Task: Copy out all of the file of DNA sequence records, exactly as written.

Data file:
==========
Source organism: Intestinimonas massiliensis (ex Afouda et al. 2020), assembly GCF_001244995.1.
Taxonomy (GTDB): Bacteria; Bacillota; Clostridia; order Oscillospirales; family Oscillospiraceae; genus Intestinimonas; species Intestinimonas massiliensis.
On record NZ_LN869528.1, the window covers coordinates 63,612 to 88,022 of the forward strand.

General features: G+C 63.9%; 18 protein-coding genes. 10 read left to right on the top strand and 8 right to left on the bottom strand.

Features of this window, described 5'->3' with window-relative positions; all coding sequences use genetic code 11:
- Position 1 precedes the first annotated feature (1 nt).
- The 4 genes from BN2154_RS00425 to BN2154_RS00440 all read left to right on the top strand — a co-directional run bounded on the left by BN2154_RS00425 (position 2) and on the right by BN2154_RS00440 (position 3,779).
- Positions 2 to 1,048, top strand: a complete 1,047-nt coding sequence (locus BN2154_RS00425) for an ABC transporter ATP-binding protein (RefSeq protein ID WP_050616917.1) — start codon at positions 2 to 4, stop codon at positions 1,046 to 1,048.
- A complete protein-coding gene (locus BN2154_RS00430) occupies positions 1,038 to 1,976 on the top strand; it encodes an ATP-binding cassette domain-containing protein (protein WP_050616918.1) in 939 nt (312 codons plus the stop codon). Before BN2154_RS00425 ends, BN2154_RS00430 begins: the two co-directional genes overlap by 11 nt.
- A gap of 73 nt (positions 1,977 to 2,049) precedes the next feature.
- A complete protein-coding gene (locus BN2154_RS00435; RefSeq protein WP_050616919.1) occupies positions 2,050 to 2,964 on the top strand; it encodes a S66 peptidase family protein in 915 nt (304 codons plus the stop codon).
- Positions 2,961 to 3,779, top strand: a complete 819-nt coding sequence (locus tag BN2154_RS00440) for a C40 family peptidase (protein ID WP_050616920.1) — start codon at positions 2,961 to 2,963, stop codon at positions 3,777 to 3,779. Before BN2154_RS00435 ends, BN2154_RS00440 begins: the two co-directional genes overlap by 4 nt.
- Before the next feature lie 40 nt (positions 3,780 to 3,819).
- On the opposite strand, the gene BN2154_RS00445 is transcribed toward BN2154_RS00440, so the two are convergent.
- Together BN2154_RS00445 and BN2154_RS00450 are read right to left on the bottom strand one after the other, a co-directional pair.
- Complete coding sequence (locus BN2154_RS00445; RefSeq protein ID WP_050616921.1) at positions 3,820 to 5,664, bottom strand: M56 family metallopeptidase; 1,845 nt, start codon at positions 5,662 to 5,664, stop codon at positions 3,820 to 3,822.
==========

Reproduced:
Source organism: Intestinimonas massiliensis (ex Afouda et al. 2020), assembly GCF_001244995.1.
Taxonomy (GTDB): Bacteria; Bacillota; Clostridia; order Oscillospirales; family Oscillospiraceae; genus Intestinimonas; species Intestinimonas massiliensis.
On record NZ_LN869528.1, the window covers coordinates 63,612 to 88,022 of the forward strand.

General features: G+C 63.9%; 18 protein-coding genes. 10 read left to right on the top strand and 8 right to left on the bottom strand.

Features of this window, described 5'->3' with window-relative positions; all coding sequences use genetic code 11:
- Position 1 precedes the first annotated feature (1 nt).
- The 4 genes from BN2154_RS00425 to BN2154_RS00440 all read left to right on the top strand — a co-directional run bounded on the left by BN2154_RS00425 (position 2) and on the right by BN2154_RS00440 (position 3,779).
- Positions 2 to 1,048, top strand: a complete 1,047-nt coding sequence (locus BN2154_RS00425) for an ABC transporter ATP-binding protein (RefSeq protein ID WP_050616917.1) — start codon at positions 2 to 4, stop codon at positions 1,046 to 1,048.
- A complete protein-coding gene (locus BN2154_RS00430) occupies positions 1,038 to 1,976 on the top strand; it encodes an ATP-binding cassette domain-containing protein (protein WP_050616918.1) in 939 nt (312 codons plus the stop codon). Before BN2154_RS00425 ends, BN2154_RS00430 begins: the two co-directional genes overlap by 11 nt.
- A gap of 73 nt (positions 1,977 to 2,049) precedes the next feature.
- A complete protein-coding gene (locus BN2154_RS00435; RefSeq protein WP_050616919.1) occupies positions 2,050 to 2,964 on the top strand; it encodes a S66 peptidase family protein in 915 nt (304 codons plus the stop codon).
- Positions 2,961 to 3,779, top strand: a complete 819-nt coding sequence (locus tag BN2154_RS00440) for a C40 family peptidase (protein ID WP_050616920.1) — start codon at positions 2,961 to 2,963, stop codon at positions 3,777 to 3,779. Before BN2154_RS00435 ends, BN2154_RS00440 begins: the two co-directional genes overlap by 4 nt.
- Before the next feature lie 40 nt (positions 3,780 to 3,819).
- On the opposite strand, the gene BN2154_RS00445 is transcribed toward BN2154_RS00440, so the two are convergent.
- Together BN2154_RS00445 and BN2154_RS00450 are read right to left on the bottom strand one after the other, a co-directional pair.
- Complete coding sequence (locus BN2154_RS00445; RefSeq protein ID WP_050616921.1) at positions 3,820 to 5,664, bottom strand: M56 family metallopeptidase; 1,845 nt, start codon at positions 5,662 to 5,664, stop codon at positions 3,820 to 3,822.